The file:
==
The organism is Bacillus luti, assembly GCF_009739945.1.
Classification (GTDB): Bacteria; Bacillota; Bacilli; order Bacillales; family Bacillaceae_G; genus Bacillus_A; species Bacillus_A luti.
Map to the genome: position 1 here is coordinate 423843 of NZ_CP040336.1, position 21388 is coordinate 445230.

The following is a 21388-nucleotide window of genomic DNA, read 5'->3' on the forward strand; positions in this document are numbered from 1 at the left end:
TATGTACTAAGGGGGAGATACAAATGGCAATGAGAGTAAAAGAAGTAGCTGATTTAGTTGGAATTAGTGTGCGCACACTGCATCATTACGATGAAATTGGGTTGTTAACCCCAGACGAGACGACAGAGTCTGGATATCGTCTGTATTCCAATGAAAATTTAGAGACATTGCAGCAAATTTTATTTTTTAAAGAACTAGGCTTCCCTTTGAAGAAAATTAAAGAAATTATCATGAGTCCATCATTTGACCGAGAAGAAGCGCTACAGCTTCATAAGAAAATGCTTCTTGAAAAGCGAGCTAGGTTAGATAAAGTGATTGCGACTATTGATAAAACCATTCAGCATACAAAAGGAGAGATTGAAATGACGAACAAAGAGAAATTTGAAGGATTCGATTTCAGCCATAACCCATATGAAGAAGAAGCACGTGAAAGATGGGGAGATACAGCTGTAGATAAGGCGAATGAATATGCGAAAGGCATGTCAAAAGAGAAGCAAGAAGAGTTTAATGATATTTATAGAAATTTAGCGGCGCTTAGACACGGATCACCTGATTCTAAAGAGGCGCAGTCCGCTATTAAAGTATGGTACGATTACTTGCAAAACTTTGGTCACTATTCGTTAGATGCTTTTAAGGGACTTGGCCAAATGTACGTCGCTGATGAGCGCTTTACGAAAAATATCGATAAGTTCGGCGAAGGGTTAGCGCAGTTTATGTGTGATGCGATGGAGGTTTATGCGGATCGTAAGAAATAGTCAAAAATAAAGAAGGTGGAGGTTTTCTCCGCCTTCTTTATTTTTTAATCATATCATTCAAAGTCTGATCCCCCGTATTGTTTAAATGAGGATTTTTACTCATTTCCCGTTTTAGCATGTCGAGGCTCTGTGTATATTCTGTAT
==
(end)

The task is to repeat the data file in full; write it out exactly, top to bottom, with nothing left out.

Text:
The organism is Bacillus luti, assembly GCF_009739945.1.
Classification (GTDB): Bacteria; Bacillota; Bacilli; order Bacillales; family Bacillaceae_G; genus Bacillus_A; species Bacillus_A luti.
Map to the genome: position 1 here is coordinate 423843 of NZ_CP040336.1, position 21388 is coordinate 445230.

The following is a 21388-nucleotide window of genomic DNA, read 5'->3' on the forward strand; positions in this document are numbered from 1 at the left end:
TATGTACTAAGGGGGAGATACAAATGGCAATGAGAGTAAAAGAAGTAGCTGATTTAGTTGGAATTAGTGTGCGCACACTGCATCATTACGATGAAATTGGGTTGTTAACCCCAGACGAGACGACAGAGTCTGGATATCGTCTGTATTCCAATGAAAATTTAGAGACATTGCAGCAAATTTTATTTTTTAAAGAACTAGGCTTCCCTTTGAAGAAAATTAAAGAAATTATCATGAGTCCATCATTTGACCGAGAAGAAGCGCTACAGCTTCATAAGAAAATGCTTCTTGAAAAGCGAGCTAGGTTAGATAAAGTGATTGCGACTATTGATAAAACCATTCAGCATACAAAAGGAGAGATTGAAATGACGAACAAAGAGAAATTTGAAGGATTCGATTTCAGCCATAACCCATATGAAGAAGAAGCACGTGAAAGATGGGGAGATACAGCTGTAGATAAGGCGAATGAATATGCGAAAGGCATGTCAAAAGAGAAGCAAGAAGAGTTTAATGATATTTATAGAAATTTAGCGGCGCTTAGACACGGATCACCTGATTCTAAAGAGGCGCAGTCCGCTATTAAAGTATGGTACGATTACTTGCAAAACTTTGGTCACTATTCGTTAGATGCTTTTAAGGGACTTGGCCAAATGTACGTCGCTGATGAGCGCTTTACGAAAAATATCGATAAGTTCGGCGAAGGGTTAGCGCAGTTTATGTGTGATGCGATGGAGGTTTATGCGGATCGTAAGAAATAGTCAAAAATAAAGAAGGTGGAGGTTTTCTCCGCCTTCTTTATTTTTTAATCATATCATTCAAAGTCTGATCCCCCGTATTGTTTAAATGAGGATTTTTACTCATTTCCCGTTTTAGCATGTCGAGGCTCTGTGTATATTCTGTAT